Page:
Most buildings in Chelsea look the same: huge warehouses taking up entire city blocks, exposed brick at street level painted over in a single color (doors and windows included), similarly non-descript trucks and scaffolds making tunnels of the sidewalks. There’s not a whole lot of signage in that neighborhood south of 30th street: you just have to know where you’re going. And if you do, you can find something entirely unique.
The folks over at Edible Manhattan presented their Seventh Annual Good Spirits event on Thursday, March 3, at La.venue on 28th street, and the result was a perfect balance of old standbys and new introductions. Which should be easy enough to do with an event like Good Spirits, in which cleverly made custom cocktails are paired with small helpings of delicious dishes, all prepared by chefs and mixologists local to the New York area.
I won’t regale you with the list of vendors and ingredients, since Edible Manhattan has already done that for me. Instead, let me describe to you the scene, and what you might see and taste should you go next year (and a bit of what you missed out on this year).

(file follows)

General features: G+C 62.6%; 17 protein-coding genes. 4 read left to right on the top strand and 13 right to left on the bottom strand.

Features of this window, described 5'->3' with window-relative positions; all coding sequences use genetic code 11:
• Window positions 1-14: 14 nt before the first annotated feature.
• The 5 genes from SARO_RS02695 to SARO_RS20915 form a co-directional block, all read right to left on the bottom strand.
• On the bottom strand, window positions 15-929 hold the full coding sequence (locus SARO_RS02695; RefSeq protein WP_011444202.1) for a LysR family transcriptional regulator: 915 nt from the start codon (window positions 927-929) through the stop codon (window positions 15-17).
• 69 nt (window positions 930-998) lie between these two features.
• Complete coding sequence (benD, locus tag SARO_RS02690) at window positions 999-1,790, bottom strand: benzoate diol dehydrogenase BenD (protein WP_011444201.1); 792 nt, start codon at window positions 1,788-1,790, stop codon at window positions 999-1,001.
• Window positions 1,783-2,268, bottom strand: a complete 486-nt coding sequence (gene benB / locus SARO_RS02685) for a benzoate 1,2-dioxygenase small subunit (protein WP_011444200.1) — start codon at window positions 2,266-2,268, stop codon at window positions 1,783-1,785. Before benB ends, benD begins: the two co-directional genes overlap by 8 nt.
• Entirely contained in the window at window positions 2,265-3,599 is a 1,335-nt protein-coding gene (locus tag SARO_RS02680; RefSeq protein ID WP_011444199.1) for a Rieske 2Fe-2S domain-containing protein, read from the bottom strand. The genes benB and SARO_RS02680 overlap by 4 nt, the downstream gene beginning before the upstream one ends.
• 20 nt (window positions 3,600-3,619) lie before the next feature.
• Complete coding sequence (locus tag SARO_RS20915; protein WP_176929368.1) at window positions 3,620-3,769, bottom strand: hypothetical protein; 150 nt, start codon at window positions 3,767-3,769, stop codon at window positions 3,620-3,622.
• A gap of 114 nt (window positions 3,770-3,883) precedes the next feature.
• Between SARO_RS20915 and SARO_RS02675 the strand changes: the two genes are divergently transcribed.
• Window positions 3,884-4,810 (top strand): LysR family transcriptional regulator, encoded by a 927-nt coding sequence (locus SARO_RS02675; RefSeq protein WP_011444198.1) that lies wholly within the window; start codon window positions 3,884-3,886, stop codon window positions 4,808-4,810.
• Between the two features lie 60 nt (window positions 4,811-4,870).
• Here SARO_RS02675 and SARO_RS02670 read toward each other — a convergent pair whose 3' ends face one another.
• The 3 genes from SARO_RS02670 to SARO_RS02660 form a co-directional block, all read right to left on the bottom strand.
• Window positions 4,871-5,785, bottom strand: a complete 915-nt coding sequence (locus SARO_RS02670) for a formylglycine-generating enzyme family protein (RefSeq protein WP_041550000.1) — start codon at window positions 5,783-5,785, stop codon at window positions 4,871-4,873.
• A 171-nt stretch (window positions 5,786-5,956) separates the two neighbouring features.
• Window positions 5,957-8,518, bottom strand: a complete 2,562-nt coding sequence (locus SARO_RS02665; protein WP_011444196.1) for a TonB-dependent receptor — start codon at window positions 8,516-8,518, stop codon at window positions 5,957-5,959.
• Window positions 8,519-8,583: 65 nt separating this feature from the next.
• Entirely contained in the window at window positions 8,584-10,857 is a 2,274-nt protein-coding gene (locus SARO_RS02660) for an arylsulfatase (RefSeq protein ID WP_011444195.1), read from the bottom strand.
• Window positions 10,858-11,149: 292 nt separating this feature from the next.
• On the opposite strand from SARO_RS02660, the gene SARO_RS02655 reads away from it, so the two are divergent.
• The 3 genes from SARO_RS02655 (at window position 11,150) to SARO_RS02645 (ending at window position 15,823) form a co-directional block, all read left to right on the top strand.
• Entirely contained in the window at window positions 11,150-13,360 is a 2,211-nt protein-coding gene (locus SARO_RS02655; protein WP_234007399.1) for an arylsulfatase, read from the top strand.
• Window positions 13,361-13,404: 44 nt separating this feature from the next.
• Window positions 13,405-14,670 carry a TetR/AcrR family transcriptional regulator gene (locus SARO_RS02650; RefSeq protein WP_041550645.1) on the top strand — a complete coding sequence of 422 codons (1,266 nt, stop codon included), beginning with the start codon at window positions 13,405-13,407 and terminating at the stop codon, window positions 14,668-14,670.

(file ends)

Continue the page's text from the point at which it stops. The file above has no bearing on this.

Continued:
La.venue, though well hidden in a dark warehouse, is a bright gem of a host for the event. Atop worn wooden floors, in between exposed brick walls, and below unshaded light bulbs connected by white pipes, I alternated between whiskey and gin, drinking the former neat and the latter mixed within some expertly made cocktails.
I was able to try white bourbon for the first time, this from George Dickel, which is very much like what I’m used to, if a bit sharper. I took a taste of Neversink’s apple brandy, and was pleasantly surprised by the cool of Black Dirt Bourbon.
I’m not too keen on drinking straight gin myself, so I opted for complex take on a simple drink: the Blood Orange & Rosemary Gin & Tonic, from Brooklyn Gin. Amongst the aforementioned blood orange and sprigs of rosemary were real juniper berries, and I wrote a mental note to self, a pro-tip from an actual professional: juniper berries are a great, authentic addition to any gin & tonic.
Across the way, the Manhattan Cricket Club, with the help of Burke & Wills and Tommyrotter Distillery, took their own citrusy twist on a classic, mixing gin with soda and orange pulp, and aptly named it the Tommyrotter Collins (featured image).
Good Spirits is an ideal destination for any brand of drinker: the experienced tastemakers, the maven mixologist, the ambitious amateur, the intellectually curious, and everyone in between, kind of like me, who loves a well-made drink, but not the bill that comes with it. Here, in this bright basement on a dark night, I let my curiosity get the best of me, and I enjoyed the best of Manhattan.